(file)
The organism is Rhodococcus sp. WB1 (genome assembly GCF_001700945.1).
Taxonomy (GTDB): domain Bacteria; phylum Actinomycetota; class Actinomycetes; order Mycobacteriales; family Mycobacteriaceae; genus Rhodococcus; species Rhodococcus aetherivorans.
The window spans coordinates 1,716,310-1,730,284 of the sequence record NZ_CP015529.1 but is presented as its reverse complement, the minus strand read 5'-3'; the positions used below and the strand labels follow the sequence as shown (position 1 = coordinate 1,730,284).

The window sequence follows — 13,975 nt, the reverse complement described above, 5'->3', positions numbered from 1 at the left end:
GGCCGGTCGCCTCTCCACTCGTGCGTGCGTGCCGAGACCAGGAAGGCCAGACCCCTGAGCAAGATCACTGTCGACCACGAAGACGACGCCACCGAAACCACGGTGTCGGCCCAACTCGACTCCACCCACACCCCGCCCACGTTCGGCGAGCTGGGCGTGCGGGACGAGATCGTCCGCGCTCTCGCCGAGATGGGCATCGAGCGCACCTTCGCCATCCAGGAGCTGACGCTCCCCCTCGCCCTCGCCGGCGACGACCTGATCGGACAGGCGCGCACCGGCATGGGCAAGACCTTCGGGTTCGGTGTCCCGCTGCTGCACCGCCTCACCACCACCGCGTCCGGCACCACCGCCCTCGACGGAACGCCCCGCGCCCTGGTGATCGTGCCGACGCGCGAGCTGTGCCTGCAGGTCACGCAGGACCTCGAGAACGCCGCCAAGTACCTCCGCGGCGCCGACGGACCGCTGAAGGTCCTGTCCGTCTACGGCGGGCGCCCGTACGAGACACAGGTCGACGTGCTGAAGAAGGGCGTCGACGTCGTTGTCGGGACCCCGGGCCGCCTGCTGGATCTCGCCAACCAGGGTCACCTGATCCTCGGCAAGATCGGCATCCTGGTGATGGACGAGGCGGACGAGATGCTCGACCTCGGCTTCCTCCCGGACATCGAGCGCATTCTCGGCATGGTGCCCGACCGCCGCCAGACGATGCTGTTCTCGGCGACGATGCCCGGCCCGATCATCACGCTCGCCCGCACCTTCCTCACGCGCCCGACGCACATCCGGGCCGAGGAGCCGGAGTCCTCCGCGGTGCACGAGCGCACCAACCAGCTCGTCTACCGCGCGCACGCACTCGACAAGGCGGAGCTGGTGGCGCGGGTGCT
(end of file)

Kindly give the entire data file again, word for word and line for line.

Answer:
The organism is Rhodococcus sp. WB1 (genome assembly GCF_001700945.1).
Taxonomy (GTDB): domain Bacteria; phylum Actinomycetota; class Actinomycetes; order Mycobacteriales; family Mycobacteriaceae; genus Rhodococcus; species Rhodococcus aetherivorans.
The window spans coordinates 1,716,310-1,730,284 of the sequence record NZ_CP015529.1 but is presented as its reverse complement, the minus strand read 5'-3'; the positions used below and the strand labels follow the sequence as shown (position 1 = coordinate 1,730,284).

The window sequence follows — 13,975 nt, the reverse complement described above, 5'->3', positions numbered from 1 at the left end:
GGCCGGTCGCCTCTCCACTCGTGCGTGCGTGCCGAGACCAGGAAGGCCAGACCCCTGAGCAAGATCACTGTCGACCACGAAGACGACGCCACCGAAACCACGGTGTCGGCCCAACTCGACTCCACCCACACCCCGCCCACGTTCGGCGAGCTGGGCGTGCGGGACGAGATCGTCCGCGCTCTCGCCGAGATGGGCATCGAGCGCACCTTCGCCATCCAGGAGCTGACGCTCCCCCTCGCCCTCGCCGGCGACGACCTGATCGGACAGGCGCGCACCGGCATGGGCAAGACCTTCGGGTTCGGTGTCCCGCTGCTGCACCGCCTCACCACCACCGCGTCCGGCACCACCGCCCTCGACGGAACGCCCCGCGCCCTGGTGATCGTGCCGACGCGCGAGCTGTGCCTGCAGGTCACGCAGGACCTCGAGAACGCCGCCAAGTACCTCCGCGGCGCCGACGGACCGCTGAAGGTCCTGTCCGTCTACGGCGGGCGCCCGTACGAGACACAGGTCGACGTGCTGAAGAAGGGCGTCGACGTCGTTGTCGGGACCCCGGGCCGCCTGCTGGATCTCGCCAACCAGGGTCACCTGATCCTCGGCAAGATCGGCATCCTGGTGATGGACGAGGCGGACGAGATGCTCGACCTCGGCTTCCTCCCGGACATCGAGCGCATTCTCGGCATGGTGCCCGACCGCCGCCAGACGATGCTGTTCTCGGCGACGATGCCCGGCCCGATCATCACGCTCGCCCGCACCTTCCTCACGCGCCCGACGCACATCCGGGCCGAGGAGCCGGAGTCCTCCGCGGTGCACGAGCGCACCAACCAGCTCGTCTACCGCGCGCACGCACTCGACAAGGCGGAGCTGGTGGCGCGGGTGCT